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 photos copyright John P. Hoover unless otherwise credited

Interesting annelid worms not in Hawaii's Sea Creatures
Here's an (unofficial?) Bishop Museum list of Hawaiian polychaete worms

Chloeia amphora
      Kim Sakamoto found this worm in July 2021 at the Curtiss Helldiver wreck off Sugar beach on Maui, and Kevin Roe photographed it. The worm was about 3 inches long and was active by day. The depth was about 55 ft. Kevin
sent the photos to polychaete worm specialist Leslie Harris, who replied: "Your critter is Chloeia amphora. If you think of the segmental markings as U's or V's the association with the name amphora becomes clear."

This species does not appear on the Bishop Museum list of polychaete worms known from Hawai'i, so Kim's find might well be a new record for the Islands.


Unidentified phyllodocid polychaete worm
      Rebecca Bicker writes: "I saw this worm on 8/6/20 at Kealia Pond area in Maui. I saw it on top
of shallow reef at about 7 feet deep. Some surge in that spot." She adds that it moved quickly and was about a foot long.

I did not know what it was, or even if it was a worm, because the head tentacles resembled those of a synaptid sea cucumber. Cory Pittman didn't know either, so he sent the photo to Gustav Paulay at the Florida Museum of Natural History. Gustav replied: "It is a phyllodocid polychaete. The head fits, and they often have really gaudy coloration. They are long, thin worms."

Cory also sent the photo to polychaete worm specialist Leslie Harris who replied:

The pigmentation of Rebecca's worm looks remarkably similar to ... one
photographed in Moorea by Gustav's Biocode group. It is a phyllodocid
and could belong to one of several genera. If I could see the full
outline of the 3rd pair of tentacular cirri (the small pair hidden
behind the others just behind the head) I'd have a better idea of genus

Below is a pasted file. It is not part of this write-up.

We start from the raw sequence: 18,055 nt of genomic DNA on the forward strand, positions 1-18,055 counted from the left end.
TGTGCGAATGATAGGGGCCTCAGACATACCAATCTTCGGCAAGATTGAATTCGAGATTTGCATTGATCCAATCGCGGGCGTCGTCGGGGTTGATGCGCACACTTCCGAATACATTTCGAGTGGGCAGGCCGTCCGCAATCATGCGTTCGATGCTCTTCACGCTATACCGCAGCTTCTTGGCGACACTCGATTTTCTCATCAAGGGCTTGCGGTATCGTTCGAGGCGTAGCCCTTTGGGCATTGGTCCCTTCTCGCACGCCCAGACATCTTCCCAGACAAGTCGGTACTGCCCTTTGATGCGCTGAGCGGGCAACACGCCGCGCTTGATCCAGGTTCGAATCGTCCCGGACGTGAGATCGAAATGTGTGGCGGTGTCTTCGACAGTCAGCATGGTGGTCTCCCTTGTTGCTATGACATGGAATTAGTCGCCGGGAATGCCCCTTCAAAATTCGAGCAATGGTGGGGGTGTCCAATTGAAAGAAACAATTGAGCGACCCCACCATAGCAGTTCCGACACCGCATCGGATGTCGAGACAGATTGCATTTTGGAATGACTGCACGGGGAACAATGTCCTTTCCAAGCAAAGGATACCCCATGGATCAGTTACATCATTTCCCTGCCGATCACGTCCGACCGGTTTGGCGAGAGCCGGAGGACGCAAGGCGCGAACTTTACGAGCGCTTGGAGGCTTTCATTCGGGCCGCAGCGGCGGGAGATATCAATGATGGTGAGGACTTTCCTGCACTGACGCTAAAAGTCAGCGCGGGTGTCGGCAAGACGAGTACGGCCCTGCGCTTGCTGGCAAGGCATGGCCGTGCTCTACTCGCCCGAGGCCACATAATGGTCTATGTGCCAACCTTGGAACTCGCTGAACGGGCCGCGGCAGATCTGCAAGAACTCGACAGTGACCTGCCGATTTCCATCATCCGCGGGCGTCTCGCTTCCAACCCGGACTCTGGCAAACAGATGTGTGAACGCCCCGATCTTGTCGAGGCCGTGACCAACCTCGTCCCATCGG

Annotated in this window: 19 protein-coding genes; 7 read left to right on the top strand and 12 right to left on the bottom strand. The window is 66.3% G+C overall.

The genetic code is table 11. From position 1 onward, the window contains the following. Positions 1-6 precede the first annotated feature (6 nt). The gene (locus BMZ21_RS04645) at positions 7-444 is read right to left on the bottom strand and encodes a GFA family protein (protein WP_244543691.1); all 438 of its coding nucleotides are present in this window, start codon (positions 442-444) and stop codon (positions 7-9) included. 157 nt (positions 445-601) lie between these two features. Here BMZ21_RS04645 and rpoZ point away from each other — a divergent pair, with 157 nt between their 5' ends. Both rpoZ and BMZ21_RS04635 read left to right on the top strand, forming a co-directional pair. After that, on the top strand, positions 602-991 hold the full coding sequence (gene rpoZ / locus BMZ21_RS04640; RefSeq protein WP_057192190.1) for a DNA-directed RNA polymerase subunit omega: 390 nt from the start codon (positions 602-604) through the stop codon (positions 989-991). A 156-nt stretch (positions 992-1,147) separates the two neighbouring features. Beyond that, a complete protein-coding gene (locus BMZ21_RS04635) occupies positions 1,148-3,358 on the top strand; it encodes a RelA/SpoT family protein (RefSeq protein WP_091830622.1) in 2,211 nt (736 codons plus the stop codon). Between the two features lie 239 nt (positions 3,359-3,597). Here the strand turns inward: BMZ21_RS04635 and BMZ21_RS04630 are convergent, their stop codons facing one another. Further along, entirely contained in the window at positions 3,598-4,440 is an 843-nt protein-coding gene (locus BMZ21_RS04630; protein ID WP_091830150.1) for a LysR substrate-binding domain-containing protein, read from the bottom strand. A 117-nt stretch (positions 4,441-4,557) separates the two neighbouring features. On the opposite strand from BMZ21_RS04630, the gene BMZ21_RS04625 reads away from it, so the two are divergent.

but I can't.

Interesting to know that the same species seems to be in Hawaii. Since
there are only 2 photos of this I've no idea if it's native to the ocean
around Moorea or to Hawaii or both. In my experience orange and yellow
pigmentation in live phyllodocids turns brown or black when preserved.
If this is a described beast it was probably described from preserved
specimens which means we can't match it through literature descriptions.
If you ever get one please preserve it for me - I'd love to figure it
out. If John can spread the word to his followers so they're on the
look out for specimens as well that would be great.

More photos of this rare worm would be welcome!

      Ralph Turre found and photographed this yellow worm off Sugar Beach, Kihei, Maui, in April 2014. It corresponds well with photos of Chloeia fusca in Humann and DeLoach's book Reef Creature Identification: Indo-Pacific. According to the book, the bristles can be yellow, brownish, or white, but the two parallel dark lines down the center of the worm are diagnostic. (However, note that a very similar worm, shown below, was identified by specialist Leslie Harris as a species of Notopygos, thus casting a measure of doubt on my ID.)
The similar Golden Fireworm, Chloeia flava, also occurs in Hawai`i. Instead of parallel lines, it has a series of dark spots outlined in white running down the center of the body. Both are widespread Indo-Pacific species.

Notopygos sp.